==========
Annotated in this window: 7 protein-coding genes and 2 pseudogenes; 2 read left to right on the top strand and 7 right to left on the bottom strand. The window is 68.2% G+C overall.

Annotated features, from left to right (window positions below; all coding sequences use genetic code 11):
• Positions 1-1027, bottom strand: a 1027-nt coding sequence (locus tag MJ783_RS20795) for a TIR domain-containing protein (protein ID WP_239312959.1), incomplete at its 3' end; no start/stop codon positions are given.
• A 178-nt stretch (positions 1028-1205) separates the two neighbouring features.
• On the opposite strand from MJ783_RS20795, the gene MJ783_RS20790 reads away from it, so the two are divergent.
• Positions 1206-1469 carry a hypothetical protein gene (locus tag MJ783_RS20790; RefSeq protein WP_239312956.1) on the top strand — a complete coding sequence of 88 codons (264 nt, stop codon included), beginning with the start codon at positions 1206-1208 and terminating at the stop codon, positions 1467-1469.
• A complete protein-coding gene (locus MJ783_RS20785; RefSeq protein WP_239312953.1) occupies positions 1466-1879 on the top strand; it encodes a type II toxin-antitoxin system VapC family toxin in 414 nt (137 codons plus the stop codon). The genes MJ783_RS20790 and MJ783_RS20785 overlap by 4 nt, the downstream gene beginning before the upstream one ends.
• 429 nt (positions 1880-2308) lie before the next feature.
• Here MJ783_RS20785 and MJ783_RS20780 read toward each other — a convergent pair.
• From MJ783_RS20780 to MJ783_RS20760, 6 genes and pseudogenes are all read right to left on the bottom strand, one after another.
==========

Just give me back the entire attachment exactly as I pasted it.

Annotated in this window: 7 protein-coding genes and 2 pseudogenes; 2 read left to right on the top strand and 7 right to left on the bottom strand. The window is 68.2% G+C overall.

Annotated features, from left to right (window positions below; all coding sequences use genetic code 11):
• Positions 1-1027, bottom strand: a 1027-nt coding sequence (locus tag MJ783_RS20795) for a TIR domain-containing protein (protein ID WP_239312959.1), incomplete at its 3' end; no start/stop codon positions are given.
• A 178-nt stretch (positions 1028-1205) separates the two neighbouring features.
• On the opposite strand from MJ783_RS20795, the gene MJ783_RS20790 reads away from it, so the two are divergent.
• Positions 1206-1469 carry a hypothetical protein gene (locus tag MJ783_RS20790; RefSeq protein WP_239312956.1) on the top strand — a complete coding sequence of 88 codons (264 nt, stop codon included), beginning with the start codon at positions 1206-1208 and terminating at the stop codon, positions 1467-1469.
• A complete protein-coding gene (locus MJ783_RS20785; RefSeq protein WP_239312953.1) occupies positions 1466-1879 on the top strand; it encodes a type II toxin-antitoxin system VapC family toxin in 414 nt (137 codons plus the stop codon). The genes MJ783_RS20790 and MJ783_RS20785 overlap by 4 nt, the downstream gene beginning before the upstream one ends.
• 429 nt (positions 1880-2308) lie before the next feature.
• Here MJ783_RS20785 and MJ783_RS20780 read toward each other — a convergent pair.
• From MJ783_RS20780 to MJ783_RS20760, 6 genes and pseudogenes are all read right to left on the bottom strand, one after another.